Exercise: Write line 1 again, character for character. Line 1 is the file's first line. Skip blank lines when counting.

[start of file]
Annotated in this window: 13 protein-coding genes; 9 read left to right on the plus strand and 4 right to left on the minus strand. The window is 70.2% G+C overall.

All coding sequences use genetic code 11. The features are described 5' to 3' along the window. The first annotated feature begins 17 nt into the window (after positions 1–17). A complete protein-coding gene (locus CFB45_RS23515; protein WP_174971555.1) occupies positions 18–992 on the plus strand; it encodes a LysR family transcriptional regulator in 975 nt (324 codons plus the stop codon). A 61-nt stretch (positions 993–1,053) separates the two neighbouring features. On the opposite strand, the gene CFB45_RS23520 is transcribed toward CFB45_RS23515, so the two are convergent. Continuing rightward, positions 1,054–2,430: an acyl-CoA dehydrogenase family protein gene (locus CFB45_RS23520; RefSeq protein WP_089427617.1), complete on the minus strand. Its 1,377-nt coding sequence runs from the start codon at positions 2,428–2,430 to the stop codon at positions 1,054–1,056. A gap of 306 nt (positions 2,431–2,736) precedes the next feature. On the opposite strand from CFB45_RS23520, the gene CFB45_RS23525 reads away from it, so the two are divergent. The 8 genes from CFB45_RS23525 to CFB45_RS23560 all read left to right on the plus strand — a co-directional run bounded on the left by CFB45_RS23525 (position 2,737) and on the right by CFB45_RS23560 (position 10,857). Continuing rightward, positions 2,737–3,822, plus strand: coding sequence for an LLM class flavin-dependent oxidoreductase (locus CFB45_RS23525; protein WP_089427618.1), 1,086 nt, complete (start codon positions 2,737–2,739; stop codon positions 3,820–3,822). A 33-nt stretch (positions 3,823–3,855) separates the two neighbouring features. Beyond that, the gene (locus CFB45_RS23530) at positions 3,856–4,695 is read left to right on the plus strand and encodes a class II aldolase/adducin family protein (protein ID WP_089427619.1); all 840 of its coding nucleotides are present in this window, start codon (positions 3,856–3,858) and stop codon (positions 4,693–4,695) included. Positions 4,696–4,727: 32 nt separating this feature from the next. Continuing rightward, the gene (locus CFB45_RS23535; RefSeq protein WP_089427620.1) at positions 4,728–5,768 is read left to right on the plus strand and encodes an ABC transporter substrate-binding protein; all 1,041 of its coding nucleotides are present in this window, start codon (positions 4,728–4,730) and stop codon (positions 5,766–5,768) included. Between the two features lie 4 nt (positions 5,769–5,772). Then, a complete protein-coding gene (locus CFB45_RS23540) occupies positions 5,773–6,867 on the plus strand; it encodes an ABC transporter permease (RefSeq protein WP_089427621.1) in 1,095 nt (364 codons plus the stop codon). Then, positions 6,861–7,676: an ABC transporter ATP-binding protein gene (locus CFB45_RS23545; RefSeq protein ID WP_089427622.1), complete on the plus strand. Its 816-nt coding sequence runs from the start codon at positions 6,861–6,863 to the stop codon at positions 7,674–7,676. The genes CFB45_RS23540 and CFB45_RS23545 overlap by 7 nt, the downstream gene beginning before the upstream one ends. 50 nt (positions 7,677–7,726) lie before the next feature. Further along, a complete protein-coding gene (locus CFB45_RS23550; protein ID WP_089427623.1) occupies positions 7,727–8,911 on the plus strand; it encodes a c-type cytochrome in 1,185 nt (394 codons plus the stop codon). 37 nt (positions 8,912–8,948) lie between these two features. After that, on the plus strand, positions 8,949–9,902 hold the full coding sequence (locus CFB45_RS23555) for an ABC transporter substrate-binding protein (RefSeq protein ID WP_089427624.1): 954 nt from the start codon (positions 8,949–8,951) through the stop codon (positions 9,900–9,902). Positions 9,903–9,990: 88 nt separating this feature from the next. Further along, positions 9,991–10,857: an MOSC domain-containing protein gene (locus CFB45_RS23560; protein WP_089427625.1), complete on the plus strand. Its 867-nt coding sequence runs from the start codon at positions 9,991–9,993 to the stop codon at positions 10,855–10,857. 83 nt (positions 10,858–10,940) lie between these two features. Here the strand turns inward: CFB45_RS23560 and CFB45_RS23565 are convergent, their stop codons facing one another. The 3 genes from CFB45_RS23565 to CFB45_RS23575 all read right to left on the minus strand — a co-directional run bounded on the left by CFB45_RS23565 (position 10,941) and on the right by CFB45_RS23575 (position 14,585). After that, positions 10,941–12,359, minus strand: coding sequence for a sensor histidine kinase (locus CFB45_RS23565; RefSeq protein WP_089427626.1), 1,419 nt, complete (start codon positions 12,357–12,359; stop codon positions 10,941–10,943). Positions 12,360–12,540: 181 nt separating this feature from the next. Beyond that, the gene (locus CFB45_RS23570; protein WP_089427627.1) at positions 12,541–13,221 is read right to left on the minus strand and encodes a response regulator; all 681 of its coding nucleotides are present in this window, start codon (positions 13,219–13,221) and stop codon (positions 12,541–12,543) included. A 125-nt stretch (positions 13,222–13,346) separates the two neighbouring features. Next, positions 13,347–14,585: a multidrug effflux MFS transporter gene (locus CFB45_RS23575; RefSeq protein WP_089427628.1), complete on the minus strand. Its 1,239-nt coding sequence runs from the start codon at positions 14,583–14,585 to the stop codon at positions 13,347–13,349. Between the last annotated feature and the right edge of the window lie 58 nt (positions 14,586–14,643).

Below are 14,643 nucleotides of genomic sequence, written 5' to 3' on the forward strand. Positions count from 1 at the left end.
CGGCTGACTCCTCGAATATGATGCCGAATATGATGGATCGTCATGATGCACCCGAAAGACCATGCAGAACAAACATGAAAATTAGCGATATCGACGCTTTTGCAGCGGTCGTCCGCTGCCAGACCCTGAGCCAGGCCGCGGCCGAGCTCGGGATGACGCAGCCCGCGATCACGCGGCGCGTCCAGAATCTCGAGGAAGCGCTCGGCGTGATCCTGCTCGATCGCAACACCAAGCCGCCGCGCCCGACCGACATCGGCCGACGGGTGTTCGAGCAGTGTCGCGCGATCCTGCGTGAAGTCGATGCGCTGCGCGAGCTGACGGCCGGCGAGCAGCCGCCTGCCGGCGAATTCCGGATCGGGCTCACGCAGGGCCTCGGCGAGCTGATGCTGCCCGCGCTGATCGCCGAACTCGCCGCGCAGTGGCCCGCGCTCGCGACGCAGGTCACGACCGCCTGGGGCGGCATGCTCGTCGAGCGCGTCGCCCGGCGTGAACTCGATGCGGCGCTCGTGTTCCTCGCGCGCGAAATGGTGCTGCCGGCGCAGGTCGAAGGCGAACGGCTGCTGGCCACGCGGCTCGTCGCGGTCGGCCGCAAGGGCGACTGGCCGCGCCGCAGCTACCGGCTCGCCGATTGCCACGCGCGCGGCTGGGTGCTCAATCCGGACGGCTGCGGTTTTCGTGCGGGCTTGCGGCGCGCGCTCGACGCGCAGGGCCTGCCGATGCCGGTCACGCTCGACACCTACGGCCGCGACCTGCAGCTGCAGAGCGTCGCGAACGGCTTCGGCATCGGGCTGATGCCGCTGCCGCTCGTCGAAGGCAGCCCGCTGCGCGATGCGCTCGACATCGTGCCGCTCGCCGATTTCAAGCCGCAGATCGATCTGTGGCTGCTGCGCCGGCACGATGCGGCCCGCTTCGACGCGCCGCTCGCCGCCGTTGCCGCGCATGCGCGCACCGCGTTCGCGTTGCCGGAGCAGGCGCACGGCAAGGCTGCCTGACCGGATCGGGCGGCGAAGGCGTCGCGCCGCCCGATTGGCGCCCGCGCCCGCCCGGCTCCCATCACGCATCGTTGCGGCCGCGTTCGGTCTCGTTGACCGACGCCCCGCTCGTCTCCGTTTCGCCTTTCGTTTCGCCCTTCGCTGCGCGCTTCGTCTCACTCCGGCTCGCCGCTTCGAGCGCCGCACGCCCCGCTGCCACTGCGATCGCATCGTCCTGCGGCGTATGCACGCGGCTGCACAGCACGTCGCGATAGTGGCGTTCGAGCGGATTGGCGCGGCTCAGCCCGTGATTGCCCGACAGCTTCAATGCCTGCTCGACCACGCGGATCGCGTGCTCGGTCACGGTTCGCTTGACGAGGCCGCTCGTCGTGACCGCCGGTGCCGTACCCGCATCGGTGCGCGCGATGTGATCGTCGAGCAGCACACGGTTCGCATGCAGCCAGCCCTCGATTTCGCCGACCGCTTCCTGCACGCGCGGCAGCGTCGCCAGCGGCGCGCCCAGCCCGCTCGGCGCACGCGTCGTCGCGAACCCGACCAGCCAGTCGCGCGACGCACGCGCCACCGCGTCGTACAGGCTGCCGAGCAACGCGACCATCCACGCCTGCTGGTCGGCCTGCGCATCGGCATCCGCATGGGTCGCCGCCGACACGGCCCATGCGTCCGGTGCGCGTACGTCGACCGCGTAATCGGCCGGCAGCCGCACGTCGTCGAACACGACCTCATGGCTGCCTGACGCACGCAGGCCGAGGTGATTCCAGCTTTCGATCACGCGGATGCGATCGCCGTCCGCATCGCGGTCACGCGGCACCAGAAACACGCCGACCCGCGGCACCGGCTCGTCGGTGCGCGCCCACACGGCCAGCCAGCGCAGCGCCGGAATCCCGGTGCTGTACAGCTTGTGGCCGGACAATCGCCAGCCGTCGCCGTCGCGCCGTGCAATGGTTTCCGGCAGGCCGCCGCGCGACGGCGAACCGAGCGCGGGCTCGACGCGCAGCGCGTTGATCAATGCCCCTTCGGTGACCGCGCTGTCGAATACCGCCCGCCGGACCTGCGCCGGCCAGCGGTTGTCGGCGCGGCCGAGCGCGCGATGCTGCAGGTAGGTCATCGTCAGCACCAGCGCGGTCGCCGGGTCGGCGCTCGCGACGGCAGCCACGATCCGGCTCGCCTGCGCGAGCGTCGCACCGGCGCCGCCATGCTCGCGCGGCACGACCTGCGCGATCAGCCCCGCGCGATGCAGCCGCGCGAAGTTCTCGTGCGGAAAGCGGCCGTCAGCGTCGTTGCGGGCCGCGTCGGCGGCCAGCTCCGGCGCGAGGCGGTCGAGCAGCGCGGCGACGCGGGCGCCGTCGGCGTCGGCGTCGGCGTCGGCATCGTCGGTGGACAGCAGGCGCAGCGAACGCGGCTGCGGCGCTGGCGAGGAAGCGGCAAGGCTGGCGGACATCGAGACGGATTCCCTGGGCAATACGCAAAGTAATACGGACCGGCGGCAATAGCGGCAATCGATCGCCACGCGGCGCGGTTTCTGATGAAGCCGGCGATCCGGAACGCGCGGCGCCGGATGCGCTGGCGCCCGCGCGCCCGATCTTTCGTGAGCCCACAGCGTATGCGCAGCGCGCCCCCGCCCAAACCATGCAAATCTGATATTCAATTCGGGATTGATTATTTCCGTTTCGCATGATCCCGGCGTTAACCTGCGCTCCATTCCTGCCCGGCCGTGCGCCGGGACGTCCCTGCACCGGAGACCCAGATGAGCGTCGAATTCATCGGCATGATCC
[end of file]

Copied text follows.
Annotated in this window: 13 protein-coding genes; 9 read left to right on the plus strand and 4 right to left on the minus strand. The window is 70.2% G+C overall.